Concepts of Learner-Centred Teaching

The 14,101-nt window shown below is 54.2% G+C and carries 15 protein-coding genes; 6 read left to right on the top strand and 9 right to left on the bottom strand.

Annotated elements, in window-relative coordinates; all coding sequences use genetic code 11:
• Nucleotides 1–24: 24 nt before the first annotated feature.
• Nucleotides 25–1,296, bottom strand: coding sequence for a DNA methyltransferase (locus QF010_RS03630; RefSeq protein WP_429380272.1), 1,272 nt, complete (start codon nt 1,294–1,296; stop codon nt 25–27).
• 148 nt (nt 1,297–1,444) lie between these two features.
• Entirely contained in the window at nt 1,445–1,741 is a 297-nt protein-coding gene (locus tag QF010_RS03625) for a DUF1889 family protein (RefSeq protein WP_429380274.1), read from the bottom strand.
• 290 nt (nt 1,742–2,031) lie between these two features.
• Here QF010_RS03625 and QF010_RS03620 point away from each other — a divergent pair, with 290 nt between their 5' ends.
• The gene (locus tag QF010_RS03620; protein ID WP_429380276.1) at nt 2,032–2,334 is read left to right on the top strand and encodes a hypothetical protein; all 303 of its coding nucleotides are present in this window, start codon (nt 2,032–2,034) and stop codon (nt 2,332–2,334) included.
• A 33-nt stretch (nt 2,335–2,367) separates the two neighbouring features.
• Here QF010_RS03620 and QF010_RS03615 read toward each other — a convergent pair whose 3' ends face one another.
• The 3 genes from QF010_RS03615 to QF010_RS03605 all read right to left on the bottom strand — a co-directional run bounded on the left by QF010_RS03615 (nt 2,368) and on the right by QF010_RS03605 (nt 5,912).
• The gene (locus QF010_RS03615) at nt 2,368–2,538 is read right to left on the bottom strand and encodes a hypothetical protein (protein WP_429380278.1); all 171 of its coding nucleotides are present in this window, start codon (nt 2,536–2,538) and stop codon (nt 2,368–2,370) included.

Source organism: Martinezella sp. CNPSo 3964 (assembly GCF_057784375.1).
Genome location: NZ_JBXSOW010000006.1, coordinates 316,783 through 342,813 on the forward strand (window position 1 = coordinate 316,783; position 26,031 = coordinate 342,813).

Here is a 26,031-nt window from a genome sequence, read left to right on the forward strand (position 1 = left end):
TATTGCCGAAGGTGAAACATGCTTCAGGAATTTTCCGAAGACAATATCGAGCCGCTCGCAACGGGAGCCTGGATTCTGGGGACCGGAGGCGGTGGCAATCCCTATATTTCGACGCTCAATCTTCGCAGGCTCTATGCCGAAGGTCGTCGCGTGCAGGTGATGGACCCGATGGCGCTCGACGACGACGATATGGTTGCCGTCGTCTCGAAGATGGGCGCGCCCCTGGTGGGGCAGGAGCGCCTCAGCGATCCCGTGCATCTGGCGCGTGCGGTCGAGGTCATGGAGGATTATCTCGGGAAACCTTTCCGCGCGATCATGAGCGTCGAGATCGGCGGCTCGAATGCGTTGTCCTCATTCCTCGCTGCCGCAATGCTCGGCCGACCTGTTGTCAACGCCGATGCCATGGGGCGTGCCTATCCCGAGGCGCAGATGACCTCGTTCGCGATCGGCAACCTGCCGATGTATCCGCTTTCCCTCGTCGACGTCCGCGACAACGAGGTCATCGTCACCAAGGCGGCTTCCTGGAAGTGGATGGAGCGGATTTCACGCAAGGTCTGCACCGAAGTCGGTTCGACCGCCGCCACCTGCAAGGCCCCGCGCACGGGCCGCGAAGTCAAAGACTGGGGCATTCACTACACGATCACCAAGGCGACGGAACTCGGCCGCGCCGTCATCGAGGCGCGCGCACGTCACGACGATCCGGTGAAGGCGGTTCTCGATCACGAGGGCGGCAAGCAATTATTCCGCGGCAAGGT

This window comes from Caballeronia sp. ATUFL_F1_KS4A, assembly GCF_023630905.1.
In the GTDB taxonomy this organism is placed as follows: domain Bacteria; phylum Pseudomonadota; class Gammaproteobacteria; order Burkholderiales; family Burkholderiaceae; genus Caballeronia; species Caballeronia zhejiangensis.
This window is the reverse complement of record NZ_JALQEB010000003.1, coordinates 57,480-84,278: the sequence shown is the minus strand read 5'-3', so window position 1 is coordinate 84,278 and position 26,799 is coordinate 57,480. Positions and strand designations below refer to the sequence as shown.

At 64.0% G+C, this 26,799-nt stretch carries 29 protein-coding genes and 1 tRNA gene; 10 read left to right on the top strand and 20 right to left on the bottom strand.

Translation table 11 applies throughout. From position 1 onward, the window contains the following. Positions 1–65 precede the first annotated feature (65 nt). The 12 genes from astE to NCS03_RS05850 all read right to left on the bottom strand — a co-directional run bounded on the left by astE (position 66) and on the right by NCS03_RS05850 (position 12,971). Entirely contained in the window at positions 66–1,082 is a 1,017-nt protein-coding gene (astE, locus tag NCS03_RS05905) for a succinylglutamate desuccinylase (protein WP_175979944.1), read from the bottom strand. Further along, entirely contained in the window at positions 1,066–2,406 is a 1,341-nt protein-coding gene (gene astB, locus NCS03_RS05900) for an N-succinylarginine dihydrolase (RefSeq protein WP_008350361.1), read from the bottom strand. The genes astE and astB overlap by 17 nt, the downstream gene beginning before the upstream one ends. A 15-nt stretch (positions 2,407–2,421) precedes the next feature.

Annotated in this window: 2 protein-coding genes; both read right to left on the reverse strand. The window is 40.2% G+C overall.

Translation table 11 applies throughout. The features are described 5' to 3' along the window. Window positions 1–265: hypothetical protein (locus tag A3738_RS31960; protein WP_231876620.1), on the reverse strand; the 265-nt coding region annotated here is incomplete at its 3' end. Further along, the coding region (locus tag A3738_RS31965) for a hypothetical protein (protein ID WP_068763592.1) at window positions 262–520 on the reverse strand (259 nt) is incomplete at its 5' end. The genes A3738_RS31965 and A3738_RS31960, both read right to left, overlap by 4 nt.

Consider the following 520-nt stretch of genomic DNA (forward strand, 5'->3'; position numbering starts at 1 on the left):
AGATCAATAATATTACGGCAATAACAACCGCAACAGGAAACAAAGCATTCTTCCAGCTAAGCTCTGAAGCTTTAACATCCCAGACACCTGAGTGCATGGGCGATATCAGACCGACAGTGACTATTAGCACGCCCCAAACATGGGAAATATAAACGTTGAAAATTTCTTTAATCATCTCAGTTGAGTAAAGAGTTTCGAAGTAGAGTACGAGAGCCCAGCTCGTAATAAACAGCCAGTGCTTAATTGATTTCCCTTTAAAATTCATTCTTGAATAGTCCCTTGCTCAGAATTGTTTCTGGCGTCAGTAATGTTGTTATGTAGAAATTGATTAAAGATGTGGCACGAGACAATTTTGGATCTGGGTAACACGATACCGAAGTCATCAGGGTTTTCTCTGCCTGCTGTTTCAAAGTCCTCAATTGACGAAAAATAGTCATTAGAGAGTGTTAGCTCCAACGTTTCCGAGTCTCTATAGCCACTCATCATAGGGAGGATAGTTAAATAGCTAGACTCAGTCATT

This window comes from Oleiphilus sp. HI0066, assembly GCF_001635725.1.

This article traces the historical development of learner-centered teaching (LCT) and examines the major contributions of educators. Accordingly, this article has also analyzed the perception of various educationists regarding LCT. LCT is an approach to teaching that is increasingly being encouraged in education. The paradigm shifts away from teaching to importance on learning have boosted the power to be moved from the teacher to the student. The teacher focused/transmission of information formats, such as lecturing, have begun to be increasingly criticized, and this has paved the way for the widespread growth of LCT as an alternative approach. Many terms have been linked with LCT, such as flexible learning, experiential learning, self-directed learning, and therefore the slightly overused term LCT can mean different things to different people. Also, in practice, it is described by a range of terms, and this has led to confusion surrounding its implementation.LCT has a long history of development. Two of the first educators to emphasize the learners were Confucius and Socrates (5thto 4thcenturies B.C.). Over two millennia passed before seventeenth-century Englishman Locke introduced experiential education (the idea that one learns for experience). Another two hundred years spent before European educators Pestalozzi, Herbart, and Froebel designed and popularized experience-based, learner-centered curricula. In the school system, the concept of LCT has been derived, in particular, from the work of Froebel and the idea that the professor should not interfere with this process of maturation, but act as a guide. A century later, nineteenth-century educator Colonel Francis Parker brought this method to America. Twentieth-century Russian sociologist Lev Vygotsky, Swiss psychologist Jean Piaget, and American philosopher and educator Dewey shaped the existing LCT into a program called constructivism.
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